Government lawyers prosecuting the criminal case against alleged the alleged South Carolina church shooter recently announced that they will be asking the jury to impose the death penalty if the alleged shooter is convicted. In South Carolina, the death penalty is reserved for cases where the Defendant is charged with murder when the alleged murder is accompanied by certain circumstances of “aggravation.” Aggravating factors include trying to kill more than one person, having been convicted previously of murder, killing a child younger than eleven years of age, killing for personal gain, killing a law enforcement officer, killing a potential witness to keep that person from testifying, killing while committing criminal sexual conduct, and other circumstances outlined in South Carolina Code Section 16-3-20(C)(a).
Individuals charged with crimes punishable by the death penalty experience a longer and more protracted criminal trial process than other criminal defendants. They also enjoy certain rights and protections that are not implicated in most other criminal cases. So how does a death penalty case differ from other criminal cases?
The Prosecutor Decides Whether to Seek the Death Penalty
It is always the decision of the government’s attorneys whether they will seek the death penalty in any eligible murder case. In general, prosecutors can make this determination so long as there exist facts sufficient to establish the statutory aggravating factors necessary for death penalty certification. The prosecutors must indicate to the defense attorney if they intend to seek the death penalty prior to trial.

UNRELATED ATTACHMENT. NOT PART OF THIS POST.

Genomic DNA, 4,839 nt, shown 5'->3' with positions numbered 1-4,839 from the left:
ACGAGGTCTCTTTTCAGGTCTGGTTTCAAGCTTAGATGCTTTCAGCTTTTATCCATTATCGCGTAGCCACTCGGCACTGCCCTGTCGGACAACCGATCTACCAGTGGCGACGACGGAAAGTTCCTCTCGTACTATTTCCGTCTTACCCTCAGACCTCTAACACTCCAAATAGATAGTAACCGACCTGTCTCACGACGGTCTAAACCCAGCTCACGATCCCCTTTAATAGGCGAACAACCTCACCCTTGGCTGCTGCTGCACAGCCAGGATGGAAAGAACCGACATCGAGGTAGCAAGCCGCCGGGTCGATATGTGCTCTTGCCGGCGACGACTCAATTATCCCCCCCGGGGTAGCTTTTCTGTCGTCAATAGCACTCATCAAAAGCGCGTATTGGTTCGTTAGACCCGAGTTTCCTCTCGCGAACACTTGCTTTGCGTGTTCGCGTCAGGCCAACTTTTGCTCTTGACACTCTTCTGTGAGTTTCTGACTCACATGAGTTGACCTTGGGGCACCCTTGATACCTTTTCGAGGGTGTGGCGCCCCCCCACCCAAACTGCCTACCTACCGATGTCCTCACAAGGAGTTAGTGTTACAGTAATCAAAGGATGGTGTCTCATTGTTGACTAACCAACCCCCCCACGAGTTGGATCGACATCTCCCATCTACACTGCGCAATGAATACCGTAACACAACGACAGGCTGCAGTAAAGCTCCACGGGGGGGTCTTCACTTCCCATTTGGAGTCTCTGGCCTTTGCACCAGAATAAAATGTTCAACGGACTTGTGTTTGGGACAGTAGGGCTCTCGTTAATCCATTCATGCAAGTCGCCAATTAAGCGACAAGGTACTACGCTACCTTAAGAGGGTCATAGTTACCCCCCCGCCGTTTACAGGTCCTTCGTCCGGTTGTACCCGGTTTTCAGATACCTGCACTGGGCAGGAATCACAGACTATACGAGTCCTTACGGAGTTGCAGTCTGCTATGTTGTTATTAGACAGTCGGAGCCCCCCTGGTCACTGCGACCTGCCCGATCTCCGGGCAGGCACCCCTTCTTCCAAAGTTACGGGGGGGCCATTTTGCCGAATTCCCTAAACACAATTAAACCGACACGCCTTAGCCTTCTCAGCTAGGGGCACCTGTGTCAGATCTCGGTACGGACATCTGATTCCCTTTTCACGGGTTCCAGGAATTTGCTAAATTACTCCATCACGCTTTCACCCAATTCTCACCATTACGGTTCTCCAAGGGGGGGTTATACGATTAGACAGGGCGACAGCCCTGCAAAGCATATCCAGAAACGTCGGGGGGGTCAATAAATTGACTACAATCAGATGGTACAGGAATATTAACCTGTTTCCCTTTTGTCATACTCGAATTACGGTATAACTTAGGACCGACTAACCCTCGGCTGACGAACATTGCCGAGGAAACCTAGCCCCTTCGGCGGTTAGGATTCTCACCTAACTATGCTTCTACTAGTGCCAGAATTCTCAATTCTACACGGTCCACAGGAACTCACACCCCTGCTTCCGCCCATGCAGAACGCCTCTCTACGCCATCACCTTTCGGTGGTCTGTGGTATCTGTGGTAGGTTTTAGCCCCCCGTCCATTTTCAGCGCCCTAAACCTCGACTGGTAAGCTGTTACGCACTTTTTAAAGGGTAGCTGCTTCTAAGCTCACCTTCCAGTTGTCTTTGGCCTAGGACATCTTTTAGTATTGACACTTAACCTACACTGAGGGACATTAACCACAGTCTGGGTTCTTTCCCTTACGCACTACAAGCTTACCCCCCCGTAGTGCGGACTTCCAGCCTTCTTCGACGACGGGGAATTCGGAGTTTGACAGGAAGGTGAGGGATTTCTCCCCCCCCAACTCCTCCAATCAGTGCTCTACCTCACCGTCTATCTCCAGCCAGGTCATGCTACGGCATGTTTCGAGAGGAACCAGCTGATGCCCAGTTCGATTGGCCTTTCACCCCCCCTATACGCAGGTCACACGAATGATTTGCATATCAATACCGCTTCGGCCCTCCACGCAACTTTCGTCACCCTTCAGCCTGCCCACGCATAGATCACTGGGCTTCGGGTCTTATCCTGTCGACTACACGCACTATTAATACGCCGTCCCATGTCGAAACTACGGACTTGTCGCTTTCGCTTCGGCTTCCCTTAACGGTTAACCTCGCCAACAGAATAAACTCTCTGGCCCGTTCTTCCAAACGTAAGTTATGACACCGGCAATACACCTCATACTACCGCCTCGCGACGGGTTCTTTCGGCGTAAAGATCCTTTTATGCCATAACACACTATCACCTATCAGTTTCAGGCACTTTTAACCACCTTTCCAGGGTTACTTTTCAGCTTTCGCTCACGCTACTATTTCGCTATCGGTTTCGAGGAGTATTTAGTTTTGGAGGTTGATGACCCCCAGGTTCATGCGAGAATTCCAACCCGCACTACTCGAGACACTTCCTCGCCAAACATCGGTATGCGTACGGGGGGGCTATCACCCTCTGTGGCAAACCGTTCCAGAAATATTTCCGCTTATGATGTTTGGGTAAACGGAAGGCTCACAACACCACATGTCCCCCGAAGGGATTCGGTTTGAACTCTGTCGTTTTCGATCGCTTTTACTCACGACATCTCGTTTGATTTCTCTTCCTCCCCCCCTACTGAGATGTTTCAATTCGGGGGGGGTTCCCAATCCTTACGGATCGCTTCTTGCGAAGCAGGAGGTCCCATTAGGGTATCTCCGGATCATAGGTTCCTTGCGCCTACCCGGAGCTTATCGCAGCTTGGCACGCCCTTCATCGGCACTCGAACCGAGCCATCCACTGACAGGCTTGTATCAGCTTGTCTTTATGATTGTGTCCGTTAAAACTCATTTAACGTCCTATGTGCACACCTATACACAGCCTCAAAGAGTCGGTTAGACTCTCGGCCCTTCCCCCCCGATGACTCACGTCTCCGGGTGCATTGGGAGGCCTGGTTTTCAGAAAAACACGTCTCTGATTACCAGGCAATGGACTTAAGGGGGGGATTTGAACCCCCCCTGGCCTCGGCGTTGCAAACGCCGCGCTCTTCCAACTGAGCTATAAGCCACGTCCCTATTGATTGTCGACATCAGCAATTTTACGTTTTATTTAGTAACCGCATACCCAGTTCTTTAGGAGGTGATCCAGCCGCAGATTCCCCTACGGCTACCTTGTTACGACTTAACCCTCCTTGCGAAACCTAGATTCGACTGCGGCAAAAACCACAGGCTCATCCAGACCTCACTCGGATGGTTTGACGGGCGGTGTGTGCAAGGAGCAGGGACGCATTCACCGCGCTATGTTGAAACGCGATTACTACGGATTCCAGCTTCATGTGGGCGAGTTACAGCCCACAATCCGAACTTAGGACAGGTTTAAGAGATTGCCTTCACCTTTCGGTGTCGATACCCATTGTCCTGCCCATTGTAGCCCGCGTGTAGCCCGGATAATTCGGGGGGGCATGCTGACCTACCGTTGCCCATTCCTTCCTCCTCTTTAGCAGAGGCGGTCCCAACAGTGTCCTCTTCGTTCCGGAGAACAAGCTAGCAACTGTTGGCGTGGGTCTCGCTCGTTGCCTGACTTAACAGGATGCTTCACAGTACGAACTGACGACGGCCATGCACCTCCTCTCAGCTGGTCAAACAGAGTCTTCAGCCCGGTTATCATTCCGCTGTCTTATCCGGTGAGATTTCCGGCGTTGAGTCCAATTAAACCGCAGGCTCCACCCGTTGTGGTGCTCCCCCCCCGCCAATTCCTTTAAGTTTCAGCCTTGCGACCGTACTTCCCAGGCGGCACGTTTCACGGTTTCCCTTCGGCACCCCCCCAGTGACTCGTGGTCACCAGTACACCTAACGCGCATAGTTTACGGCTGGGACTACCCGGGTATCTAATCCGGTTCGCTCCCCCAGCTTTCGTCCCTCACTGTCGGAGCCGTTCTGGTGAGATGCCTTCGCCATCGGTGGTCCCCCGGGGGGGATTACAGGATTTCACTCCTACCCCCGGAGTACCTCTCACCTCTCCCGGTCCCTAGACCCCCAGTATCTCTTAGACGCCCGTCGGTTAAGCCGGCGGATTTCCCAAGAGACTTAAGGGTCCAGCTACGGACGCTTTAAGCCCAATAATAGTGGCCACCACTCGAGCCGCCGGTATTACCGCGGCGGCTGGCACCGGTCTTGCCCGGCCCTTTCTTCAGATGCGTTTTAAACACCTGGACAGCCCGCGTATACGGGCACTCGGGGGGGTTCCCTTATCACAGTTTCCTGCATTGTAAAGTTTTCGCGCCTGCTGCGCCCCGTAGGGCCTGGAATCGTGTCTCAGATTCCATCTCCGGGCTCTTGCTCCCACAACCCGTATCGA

The Jury Decides if a Statutory Aggravating Factor Exists Following a Conviction
If the jury finds the defendant guilty, then the trial proceeds into a second, sentencing phase (unlike most other criminal trials). During this phase, the jury hears additional evidence in order to determine if one of the above twelve statutorily-described “aggravating factors” is present. The jury will also hear evidence in mitigation.
If a statutory aggravating factor is found, then the jury will either recommend to the court that the defendant be put to death or that he serve a life sentence in jail. (If no statutory aggravating factor is found, the defendant cannot be put to death). If the jury intends to recommend death, then it must be unanimous in its recommendation.
Appeal Rights are Generally Greater in Death Penalty Cases
If a defendant is convicted of murder and sentenced to death, the defendant has several levels of appeals available to him or her in both the state and federal courts. In fact, the defendant can (theoretically, at least) attempt to appeal his or her case up to the United States Supreme Court. South Carolina law provides that any sentence of death is automatically reviewed by the South Carolina Supreme Court.
Help that Death Penalty Defendants Need to Know About
Death penalty cases are extremely complex and require the skills of an attorney who has dedicated his or her practice to the defense of such cases and who has significant experience in handling violent felony charges.
If you have been charged with any criminal offense in South Carolina, speak with Greenville criminal defense attorneys at David R. Price, Jr, P.A. about your options. David R. Price, Jr. and Sam Tooker have helped numerous South Carolina residents obtain favorable outcomes in their criminal cases. Set up your free consultation to discuss your case with them by either calling (864) 271-2636 or contacting the offices of David R. Price, Jr., P.A. online.
David Price is a Personal Injury, Civil Litigation, Collections, and Criminal Defense Attorney who practices in Greenville, SC. He graduated from the University of Georgia School of Law, and has been practicing law for 12 years. David Price believes in helping those who have been injured. Learn more about his experience by clicking here.